Very often, there are a number of different estimators that can be used to estimate unknown population parameters. When faced with such a choice, it is desirable to know that the estimator chosen is the "best" under the circumstances, that is, it has more desirable properties than any of the other options available to us. There are three desirable properties of estimators:
An estimator's expected value (the mean of its sampling distribution) equals the parameter it is intended to estimate. For example, the sample mean is an unbiased estimator of the population mean because the expected value of the sample mean is equal to the population mean.
An estimator is efficient if no other unbiased estimator of the sample parameter has a sampling distribution with smaller variance. That is, in repeated samples, analysts expect the estimates from an efficient estimator to be more tightly grouped around the mean than estimates from other unbiased estimators. For example, the sample mean is an efficient estimator of the population mean, and the sample variance is an efficient estimator of the population variance.
A consistent estimator is one for which the probability of accurate estimates (estimates close to the value of the population parameter) increases as sample size increases. In other words, a consistent estimator's sampling distribution becomes concentrated on the value of the parameter it is intended to estimate as the sample size approaches infinity. As the sample size increases to infinity, the standard error of the sample mean declines to 0 and the sampling distribution concentrates around the population mean. Therefore, the sample mean is a consistent estimator of the population mean.
The single estimate of an unknown population parameter calculated as a sample mean is called a point estimate of the mean. The formula used to compute the point estimate is called an estimator. The specific value calculated from sample observations using an estimator is called an estimate. For example, the sample mean is a point estimate of the population mean. Suppose two samples are taken from a population and the sample means are 16 and 21 respectively. Therefore, 16 and 21 are two estimates of the population mean. Note that an estimator will yield different estimates as repeated samples are taken from the sample population.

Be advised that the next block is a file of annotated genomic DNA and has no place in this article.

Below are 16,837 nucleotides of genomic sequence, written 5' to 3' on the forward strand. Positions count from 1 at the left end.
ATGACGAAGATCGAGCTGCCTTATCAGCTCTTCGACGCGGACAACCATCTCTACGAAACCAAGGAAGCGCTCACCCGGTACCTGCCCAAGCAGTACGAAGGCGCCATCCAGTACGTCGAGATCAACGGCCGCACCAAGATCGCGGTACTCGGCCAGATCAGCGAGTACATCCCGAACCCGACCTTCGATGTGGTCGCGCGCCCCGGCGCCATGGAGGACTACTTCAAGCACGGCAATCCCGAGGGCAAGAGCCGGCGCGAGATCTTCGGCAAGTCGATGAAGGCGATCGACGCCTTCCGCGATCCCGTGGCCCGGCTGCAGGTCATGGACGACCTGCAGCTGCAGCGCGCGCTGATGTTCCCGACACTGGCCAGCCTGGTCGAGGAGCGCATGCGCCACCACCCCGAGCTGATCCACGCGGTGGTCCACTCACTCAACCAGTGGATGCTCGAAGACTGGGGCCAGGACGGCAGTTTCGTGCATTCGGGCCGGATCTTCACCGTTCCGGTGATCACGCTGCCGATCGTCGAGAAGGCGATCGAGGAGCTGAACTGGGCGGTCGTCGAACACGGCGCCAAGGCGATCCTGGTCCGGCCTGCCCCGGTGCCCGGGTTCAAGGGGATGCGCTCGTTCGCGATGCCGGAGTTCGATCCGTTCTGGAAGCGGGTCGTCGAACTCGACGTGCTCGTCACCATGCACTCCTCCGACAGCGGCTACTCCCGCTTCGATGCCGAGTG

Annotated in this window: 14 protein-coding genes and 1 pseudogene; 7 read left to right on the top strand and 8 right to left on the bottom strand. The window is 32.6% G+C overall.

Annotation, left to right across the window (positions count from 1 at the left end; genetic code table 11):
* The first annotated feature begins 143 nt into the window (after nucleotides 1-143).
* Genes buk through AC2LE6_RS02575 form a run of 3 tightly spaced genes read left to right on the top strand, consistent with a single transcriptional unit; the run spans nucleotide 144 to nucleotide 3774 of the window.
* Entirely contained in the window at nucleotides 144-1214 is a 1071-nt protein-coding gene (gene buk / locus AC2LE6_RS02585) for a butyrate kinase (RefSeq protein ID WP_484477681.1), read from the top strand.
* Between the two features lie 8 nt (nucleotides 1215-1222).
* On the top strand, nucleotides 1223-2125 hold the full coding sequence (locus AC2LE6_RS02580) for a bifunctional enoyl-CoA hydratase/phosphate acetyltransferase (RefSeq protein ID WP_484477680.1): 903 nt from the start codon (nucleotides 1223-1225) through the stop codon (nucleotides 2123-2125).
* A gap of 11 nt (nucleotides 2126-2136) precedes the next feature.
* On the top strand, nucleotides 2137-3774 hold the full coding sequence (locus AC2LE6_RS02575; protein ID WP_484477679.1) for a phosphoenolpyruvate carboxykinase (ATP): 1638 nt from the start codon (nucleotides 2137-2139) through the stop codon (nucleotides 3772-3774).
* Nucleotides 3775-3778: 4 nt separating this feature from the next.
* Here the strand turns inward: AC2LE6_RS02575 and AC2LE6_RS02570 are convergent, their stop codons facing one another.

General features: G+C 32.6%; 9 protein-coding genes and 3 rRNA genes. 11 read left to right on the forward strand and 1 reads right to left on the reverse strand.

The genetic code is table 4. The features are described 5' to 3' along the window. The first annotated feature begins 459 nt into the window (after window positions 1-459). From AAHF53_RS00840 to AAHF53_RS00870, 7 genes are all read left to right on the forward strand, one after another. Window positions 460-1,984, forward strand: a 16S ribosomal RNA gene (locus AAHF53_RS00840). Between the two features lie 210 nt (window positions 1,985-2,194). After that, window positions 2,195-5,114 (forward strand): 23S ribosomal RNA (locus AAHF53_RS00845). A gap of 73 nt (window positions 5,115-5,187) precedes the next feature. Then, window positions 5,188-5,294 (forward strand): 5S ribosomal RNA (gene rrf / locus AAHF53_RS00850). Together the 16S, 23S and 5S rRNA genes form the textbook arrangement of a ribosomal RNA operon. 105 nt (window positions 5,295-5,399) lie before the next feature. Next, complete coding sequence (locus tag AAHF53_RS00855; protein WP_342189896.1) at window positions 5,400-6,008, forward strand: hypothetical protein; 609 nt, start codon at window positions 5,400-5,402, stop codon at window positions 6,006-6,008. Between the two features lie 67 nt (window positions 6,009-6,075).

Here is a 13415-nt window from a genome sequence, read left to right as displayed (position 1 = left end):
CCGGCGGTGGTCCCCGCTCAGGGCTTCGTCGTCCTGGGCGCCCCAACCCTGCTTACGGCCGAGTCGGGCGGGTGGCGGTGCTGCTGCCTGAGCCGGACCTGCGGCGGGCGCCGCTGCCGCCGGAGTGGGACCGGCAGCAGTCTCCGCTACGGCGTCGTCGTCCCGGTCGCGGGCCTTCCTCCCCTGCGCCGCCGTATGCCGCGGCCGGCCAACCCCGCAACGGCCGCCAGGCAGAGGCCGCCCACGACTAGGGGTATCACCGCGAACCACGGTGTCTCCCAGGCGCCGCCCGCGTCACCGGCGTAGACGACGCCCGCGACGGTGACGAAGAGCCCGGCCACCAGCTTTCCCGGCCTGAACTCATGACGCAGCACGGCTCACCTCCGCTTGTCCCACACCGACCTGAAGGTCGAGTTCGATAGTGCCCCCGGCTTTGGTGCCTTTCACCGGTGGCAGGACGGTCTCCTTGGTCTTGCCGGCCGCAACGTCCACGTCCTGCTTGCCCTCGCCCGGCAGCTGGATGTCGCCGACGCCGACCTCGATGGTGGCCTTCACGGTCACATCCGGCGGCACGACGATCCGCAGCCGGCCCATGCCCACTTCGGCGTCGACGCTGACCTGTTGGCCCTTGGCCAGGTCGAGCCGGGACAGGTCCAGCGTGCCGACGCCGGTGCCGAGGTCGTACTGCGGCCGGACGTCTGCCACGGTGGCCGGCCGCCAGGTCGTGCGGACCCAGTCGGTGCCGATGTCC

A confidence interval is an interval for which one can assert with a given probability 1 - α, called the degree of confidence, that it will contain the parameter it is intended to estimate. This interval is often referred to as the (1 - α)% confidence interval for the parameter, where α is referred to as the level of significance. The end points of a confidence interval are called the lower and upper confidence limits.
For example, suppose that a 95% confidence interval for the population mean is 20 to 40. This means that:
|danlan: level of significance = 1-degree of confidence|
|achu: Note: strictly speaking we really can't say there's a "95% probablility" of the mean being between 20-40. See wikipedia.org/Confidence_intervals for a detail description. But for the exam, I guess it's probably not a big deal.|
|vsimco: Tha above is correct, a confidence interval does not imply a probability statement of the estimated parameter being inside it (this is a given -- it is) nor does it give a probability of statement of the true mean. You cannot technically say the mean has a 95% probability of being inside a confidence interval. This is WRONG. The mean is either inside or outside the interval, there is no middle ground. THE TRUE MEAN IS NOT A RANDOM VARIABLE. What is being said is that 95% of all CONFIDENCE INTERVALS (note: the interval(S****)) contain the true mean. Its very subtle.|
|sahilb7: UnEfCo: Unbiased, Efficiency, Consistency|
| sahilb7: Unbiased: Mean = Intended Parameter|
Efficiency: Least variance among all parameters
Consistency: Converges towards the actual value as the sample size increases
|yannick85: you are the best Sahilb7|